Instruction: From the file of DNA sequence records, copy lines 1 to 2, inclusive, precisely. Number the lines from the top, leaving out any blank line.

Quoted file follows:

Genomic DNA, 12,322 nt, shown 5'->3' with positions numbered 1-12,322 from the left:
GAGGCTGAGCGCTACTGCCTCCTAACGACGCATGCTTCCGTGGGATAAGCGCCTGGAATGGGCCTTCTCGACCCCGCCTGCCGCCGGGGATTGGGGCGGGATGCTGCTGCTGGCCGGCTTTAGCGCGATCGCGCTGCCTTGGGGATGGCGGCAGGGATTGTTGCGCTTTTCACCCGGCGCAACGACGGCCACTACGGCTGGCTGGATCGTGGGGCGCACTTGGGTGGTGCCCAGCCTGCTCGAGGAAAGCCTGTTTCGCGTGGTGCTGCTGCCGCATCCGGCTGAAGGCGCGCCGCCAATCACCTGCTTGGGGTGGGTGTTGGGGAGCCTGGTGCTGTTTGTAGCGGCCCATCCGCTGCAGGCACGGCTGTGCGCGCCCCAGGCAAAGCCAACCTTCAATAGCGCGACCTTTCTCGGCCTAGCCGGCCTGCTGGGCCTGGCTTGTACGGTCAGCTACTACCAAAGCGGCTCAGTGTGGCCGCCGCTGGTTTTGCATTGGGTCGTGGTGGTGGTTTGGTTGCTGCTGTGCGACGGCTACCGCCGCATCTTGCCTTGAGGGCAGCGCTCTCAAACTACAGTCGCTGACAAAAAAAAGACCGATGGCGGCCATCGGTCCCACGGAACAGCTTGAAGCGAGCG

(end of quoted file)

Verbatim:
Genomic DNA, 12,322 nt, shown 5'->3' with positions numbered 1-12,322 from the left:
GAGGCTGAGCGCTACTGCCTCCTAACGACGCATGCTTCCGTGGGATAAGCGCCTGGAATGGGCCTTCTCGACCCCGCCTGCCGCCGGGGATTGGGGCGGGATGCTGCTGCTGGCCGGCTTTAGCGCGATCGCGCTGCCTTGGGGATGGCGGCAGGGATTGTTGCGCTTTTCACCCGGCGCAACGACGGCCACTACGGCTGGCTGGATCGTGGGGCGCACTTGGGTGGTGCCCAGCCTGCTCGAGGAAAGCCTGTTTCGCGTGGTGCTGCTGCCGCATCCGGCTGAAGGCGCGCCGCCAATCACCTGCTTGGGGTGGGTGTTGGGGAGCCTGGTGCTGTTTGTAGCGGCCCATCCGCTGCAGGCACGGCTGTGCGCGCCCCAGGCAAAGCCAACCTTCAATAGCGCGACCTTTCTCGGCCTAGCCGGCCTGCTGGGCCTGGCTTGTACGGTCAGCTACTACCAAAGCGGCTCAGTGTGGCCGCCGCTGGTTTTGCATTGGGTCGTGGTGGTGGTTTGGTTGCTGCTGTGCGACGGCTACCGCCGCATCTTGCCTTGAGGGCAGCGCTCTCAAACTACAGTCGCTGACAAAAAAAAGACCGATGGCGGCCATCGGTCCCACGGAACAGCTTGAAGCGAGCG